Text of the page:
Saturday, June 27, 2009

"Mexico is to us the forbidden fruit"

On May 15, 1846, three days after the Senate effectively authorized war against Mexico over his objection, John C. Calhoun wrote to fellow South Carolinian Henry W. Conner a letter in which he apparently alluded to the underlying source of his concern. "Mexico," Calhoun warned, "is to us the forbidden fruit; the penalty of eating it [is] to subject our institutions to political death."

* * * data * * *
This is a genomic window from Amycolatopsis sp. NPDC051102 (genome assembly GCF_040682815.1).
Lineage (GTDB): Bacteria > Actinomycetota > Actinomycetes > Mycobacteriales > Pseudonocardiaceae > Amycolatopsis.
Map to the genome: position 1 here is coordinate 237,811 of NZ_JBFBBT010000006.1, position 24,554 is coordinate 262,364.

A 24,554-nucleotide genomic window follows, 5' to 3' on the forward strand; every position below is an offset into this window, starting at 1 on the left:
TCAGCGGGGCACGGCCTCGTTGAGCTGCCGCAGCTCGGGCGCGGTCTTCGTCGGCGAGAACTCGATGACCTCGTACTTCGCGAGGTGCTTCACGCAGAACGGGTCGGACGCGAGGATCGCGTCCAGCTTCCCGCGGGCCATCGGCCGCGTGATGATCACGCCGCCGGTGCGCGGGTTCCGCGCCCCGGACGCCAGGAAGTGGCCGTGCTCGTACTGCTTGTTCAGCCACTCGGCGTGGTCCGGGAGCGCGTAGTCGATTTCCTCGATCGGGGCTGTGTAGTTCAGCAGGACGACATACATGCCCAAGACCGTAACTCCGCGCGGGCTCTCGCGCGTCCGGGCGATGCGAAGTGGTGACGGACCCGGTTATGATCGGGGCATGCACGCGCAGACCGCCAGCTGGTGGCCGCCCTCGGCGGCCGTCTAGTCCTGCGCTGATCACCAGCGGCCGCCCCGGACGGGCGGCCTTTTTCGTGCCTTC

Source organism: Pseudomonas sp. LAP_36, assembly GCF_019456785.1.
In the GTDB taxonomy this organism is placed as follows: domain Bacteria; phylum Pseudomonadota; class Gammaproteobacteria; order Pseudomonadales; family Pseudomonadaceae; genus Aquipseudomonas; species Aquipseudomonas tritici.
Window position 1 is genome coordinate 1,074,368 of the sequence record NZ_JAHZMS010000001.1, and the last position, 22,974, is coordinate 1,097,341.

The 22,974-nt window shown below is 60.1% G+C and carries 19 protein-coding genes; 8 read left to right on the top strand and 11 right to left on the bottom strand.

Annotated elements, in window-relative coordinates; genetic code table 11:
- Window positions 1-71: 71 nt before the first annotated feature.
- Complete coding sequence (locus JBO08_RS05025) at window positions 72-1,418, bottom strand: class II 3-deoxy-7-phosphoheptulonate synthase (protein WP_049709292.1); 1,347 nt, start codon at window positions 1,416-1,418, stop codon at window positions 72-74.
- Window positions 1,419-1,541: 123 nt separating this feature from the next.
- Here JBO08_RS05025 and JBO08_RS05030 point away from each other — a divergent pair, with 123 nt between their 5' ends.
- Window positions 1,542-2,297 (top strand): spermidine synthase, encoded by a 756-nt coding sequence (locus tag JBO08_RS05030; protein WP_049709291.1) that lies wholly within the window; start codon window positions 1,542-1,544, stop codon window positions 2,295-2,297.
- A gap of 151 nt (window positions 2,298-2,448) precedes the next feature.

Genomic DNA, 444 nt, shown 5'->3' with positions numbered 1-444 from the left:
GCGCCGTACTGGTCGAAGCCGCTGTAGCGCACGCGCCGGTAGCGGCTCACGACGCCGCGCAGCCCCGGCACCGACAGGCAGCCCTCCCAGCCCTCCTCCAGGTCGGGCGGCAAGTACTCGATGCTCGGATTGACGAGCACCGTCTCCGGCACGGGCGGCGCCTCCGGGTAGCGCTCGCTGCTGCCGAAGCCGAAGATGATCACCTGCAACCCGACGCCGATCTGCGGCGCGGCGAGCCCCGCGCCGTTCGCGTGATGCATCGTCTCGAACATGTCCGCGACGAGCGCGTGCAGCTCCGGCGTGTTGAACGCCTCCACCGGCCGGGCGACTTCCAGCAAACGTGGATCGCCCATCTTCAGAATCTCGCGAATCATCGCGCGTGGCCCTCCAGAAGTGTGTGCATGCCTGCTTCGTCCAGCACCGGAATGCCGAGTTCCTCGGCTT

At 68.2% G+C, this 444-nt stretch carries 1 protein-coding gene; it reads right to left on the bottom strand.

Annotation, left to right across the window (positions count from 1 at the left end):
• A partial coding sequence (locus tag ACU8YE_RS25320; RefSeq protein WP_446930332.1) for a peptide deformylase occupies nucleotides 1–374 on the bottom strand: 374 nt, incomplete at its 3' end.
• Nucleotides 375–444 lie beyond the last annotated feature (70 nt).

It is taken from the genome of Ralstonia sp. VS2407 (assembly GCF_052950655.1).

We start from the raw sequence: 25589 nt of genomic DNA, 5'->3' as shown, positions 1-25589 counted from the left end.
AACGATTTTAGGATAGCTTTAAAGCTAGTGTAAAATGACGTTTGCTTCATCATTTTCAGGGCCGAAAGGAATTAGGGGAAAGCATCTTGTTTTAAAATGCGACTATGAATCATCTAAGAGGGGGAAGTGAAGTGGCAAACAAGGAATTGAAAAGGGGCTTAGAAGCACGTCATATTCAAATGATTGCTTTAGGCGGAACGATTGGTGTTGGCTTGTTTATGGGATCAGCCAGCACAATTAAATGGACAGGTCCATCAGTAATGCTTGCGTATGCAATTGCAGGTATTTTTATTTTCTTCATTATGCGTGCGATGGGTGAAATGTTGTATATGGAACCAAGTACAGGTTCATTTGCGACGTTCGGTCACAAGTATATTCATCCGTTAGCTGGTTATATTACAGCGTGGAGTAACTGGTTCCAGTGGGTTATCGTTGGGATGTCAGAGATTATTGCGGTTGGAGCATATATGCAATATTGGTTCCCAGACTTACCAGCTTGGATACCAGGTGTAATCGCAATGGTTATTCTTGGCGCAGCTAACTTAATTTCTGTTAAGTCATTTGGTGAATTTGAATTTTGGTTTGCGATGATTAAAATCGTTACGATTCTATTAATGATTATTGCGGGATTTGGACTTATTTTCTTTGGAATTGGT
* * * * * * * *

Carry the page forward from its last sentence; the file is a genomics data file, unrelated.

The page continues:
Three months later, David Wilmot introduced his famous proviso.

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